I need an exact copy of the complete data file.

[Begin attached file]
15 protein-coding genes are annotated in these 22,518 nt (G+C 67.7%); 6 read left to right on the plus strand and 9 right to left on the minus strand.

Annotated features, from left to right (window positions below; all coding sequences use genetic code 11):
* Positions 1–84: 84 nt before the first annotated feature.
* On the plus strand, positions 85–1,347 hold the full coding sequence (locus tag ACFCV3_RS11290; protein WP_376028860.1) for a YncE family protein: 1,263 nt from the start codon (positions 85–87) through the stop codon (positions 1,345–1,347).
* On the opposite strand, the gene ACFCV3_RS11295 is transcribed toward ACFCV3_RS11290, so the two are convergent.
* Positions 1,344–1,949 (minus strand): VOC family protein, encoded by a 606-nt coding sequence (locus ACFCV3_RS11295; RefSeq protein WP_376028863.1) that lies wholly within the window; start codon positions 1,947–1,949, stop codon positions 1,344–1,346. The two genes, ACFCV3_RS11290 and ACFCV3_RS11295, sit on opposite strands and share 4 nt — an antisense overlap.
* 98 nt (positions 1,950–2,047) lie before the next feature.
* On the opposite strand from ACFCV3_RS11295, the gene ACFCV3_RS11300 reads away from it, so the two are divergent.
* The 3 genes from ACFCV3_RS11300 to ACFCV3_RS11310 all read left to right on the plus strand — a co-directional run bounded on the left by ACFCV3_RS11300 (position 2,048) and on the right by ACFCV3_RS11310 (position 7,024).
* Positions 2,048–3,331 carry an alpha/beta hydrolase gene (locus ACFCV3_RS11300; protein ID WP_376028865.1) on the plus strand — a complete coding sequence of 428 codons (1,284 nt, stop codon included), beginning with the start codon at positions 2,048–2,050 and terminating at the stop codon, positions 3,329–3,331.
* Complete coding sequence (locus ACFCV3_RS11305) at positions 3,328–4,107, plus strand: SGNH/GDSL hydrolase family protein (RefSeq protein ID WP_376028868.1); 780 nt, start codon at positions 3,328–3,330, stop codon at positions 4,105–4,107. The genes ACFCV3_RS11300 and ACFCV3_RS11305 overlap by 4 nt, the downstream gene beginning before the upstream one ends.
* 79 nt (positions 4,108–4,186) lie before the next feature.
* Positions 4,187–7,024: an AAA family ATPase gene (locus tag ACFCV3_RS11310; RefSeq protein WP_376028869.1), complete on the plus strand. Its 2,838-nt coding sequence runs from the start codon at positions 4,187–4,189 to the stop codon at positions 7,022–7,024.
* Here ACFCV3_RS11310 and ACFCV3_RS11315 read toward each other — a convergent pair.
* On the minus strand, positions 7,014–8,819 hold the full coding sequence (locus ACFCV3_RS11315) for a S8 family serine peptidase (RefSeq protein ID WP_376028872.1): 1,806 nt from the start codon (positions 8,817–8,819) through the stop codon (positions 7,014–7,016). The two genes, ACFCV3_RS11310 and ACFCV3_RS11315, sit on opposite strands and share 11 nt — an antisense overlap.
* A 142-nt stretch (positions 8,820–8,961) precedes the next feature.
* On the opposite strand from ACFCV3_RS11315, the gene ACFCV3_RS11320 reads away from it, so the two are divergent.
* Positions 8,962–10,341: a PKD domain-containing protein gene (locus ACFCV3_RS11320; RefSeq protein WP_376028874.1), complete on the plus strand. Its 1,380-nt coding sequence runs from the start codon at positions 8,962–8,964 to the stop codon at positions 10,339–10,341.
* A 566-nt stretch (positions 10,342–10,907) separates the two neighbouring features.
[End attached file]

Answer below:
15 protein-coding genes are annotated in these 22,518 nt (G+C 67.7%); 6 read left to right on the plus strand and 9 right to left on the minus strand.

Annotated features, from left to right (window positions below; all coding sequences use genetic code 11):
* Positions 1–84: 84 nt before the first annotated feature.
* On the plus strand, positions 85–1,347 hold the full coding sequence (locus tag ACFCV3_RS11290; protein WP_376028860.1) for a YncE family protein: 1,263 nt from the start codon (positions 85–87) through the stop codon (positions 1,345–1,347).
* On the opposite strand, the gene ACFCV3_RS11295 is transcribed toward ACFCV3_RS11290, so the two are convergent.
* Positions 1,344–1,949 (minus strand): VOC family protein, encoded by a 606-nt coding sequence (locus ACFCV3_RS11295; RefSeq protein WP_376028863.1) that lies wholly within the window; start codon positions 1,947–1,949, stop codon positions 1,344–1,346. The two genes, ACFCV3_RS11290 and ACFCV3_RS11295, sit on opposite strands and share 4 nt — an antisense overlap.
* 98 nt (positions 1,950–2,047) lie before the next feature.
* On the opposite strand from ACFCV3_RS11295, the gene ACFCV3_RS11300 reads away from it, so the two are divergent.
* The 3 genes from ACFCV3_RS11300 to ACFCV3_RS11310 all read left to right on the plus strand — a co-directional run bounded on the left by ACFCV3_RS11300 (position 2,048) and on the right by ACFCV3_RS11310 (position 7,024).
* Positions 2,048–3,331 carry an alpha/beta hydrolase gene (locus ACFCV3_RS11300; protein ID WP_376028865.1) on the plus strand — a complete coding sequence of 428 codons (1,284 nt, stop codon included), beginning with the start codon at positions 2,048–2,050 and terminating at the stop codon, positions 3,329–3,331.
* Complete coding sequence (locus ACFCV3_RS11305) at positions 3,328–4,107, plus strand: SGNH/GDSL hydrolase family protein (RefSeq protein ID WP_376028868.1); 780 nt, start codon at positions 3,328–3,330, stop codon at positions 4,105–4,107. The genes ACFCV3_RS11300 and ACFCV3_RS11305 overlap by 4 nt, the downstream gene beginning before the upstream one ends.
* 79 nt (positions 4,108–4,186) lie before the next feature.
* Positions 4,187–7,024: an AAA family ATPase gene (locus tag ACFCV3_RS11310; RefSeq protein WP_376028869.1), complete on the plus strand. Its 2,838-nt coding sequence runs from the start codon at positions 4,187–4,189 to the stop codon at positions 7,022–7,024.
* Here ACFCV3_RS11310 and ACFCV3_RS11315 read toward each other — a convergent pair.
* On the minus strand, positions 7,014–8,819 hold the full coding sequence (locus ACFCV3_RS11315) for a S8 family serine peptidase (RefSeq protein ID WP_376028872.1): 1,806 nt from the start codon (positions 8,817–8,819) through the stop codon (positions 7,014–7,016). The two genes, ACFCV3_RS11310 and ACFCV3_RS11315, sit on opposite strands and share 11 nt — an antisense overlap.
* A 142-nt stretch (positions 8,820–8,961) precedes the next feature.
* On the opposite strand from ACFCV3_RS11315, the gene ACFCV3_RS11320 reads away from it, so the two are divergent.
* Positions 8,962–10,341: a PKD domain-containing protein gene (locus ACFCV3_RS11320; RefSeq protein WP_376028874.1), complete on the plus strand. Its 1,380-nt coding sequence runs from the start codon at positions 8,962–8,964 to the stop codon at positions 10,339–10,341.
* A 566-nt stretch (positions 10,342–10,907) separates the two neighbouring features.